Ahasuerus at the End of the World (1888).
Regular readers will know that I have a fondness for the academic or historical painters of the 19th century if their work is sufficiently grotesque, macabre or fantastical. These paintings by Adolf Hirémy-Hirschl push a number of the relevant buttons, especially Ahasuerus at the End of the World which is so immediately startling I can’t imagine why I’ve not seen it before. Hirémy-Hirschl was a Hungarian who pursued his career in Vienna until he fell out of favour with the arrival of the Secession artists.
The Ahasuerus painting is the stand-out piece here, Ahasuerus being the name of the Wandering Jew who was condemned to walk the earth until Jesus returned. What struck me about this was how uncharacteristic it seems for 1888, with everything rendered in a very hard-edged manner; and that’s before you get to the gratuitous dead woman and the skeletal reaper. This is closer to some of the Russian painters of the period than the academic artists in Paris.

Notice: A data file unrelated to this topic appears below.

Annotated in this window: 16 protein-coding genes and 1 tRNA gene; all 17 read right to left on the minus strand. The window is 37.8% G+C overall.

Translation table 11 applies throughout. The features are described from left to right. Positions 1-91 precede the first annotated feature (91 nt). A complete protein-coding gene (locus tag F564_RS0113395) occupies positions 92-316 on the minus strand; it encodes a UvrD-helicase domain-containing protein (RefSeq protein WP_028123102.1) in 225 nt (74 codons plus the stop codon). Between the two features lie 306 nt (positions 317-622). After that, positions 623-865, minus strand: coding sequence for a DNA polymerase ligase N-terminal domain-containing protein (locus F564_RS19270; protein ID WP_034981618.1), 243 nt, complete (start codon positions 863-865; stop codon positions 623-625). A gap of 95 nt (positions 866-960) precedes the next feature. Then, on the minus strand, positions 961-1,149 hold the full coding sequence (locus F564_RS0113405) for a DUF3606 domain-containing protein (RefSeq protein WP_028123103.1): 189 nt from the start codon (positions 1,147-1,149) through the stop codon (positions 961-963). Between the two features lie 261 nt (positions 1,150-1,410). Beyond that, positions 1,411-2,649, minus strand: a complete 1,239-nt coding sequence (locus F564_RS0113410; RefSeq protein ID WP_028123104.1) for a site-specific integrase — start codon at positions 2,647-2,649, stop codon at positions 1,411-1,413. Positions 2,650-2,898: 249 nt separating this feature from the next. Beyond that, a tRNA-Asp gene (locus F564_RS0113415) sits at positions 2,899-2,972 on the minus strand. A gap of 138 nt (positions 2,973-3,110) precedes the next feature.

The Souls of Acheron (1898).
The Souls of Acheron shows a crowd of the newly dead waiting to be ferried across the river Styx. The Tomb of Achilles seems to be about sea-nymphs mourning the dead hero whose mother was also a nymph; mythology aside, it looks like one of the many 19th-century pictures that use a legend as an excuse to paint more naked flesh. Translucent blue material wrapping a body is a recurrent detail in all three paintings.
The Tomb of Achilles (no date).
Sic Transit… (1912): central panels.
Hirémy-Hirschl spent his final years in Rome where he painted Sic Transit…, a polyptych that shows the emergence of Christianity in the city after the fall of the Roman Empire. There are five panels in all; the copies here are the best I’ve found. The final panel is notable for the scale of its ghostly figures who tower over the temples in the foreground. Click on the images for larger views.
Sic Transit…: far left panel.
Sic Transit…: centre panel.
Sic Transit…: far right panel.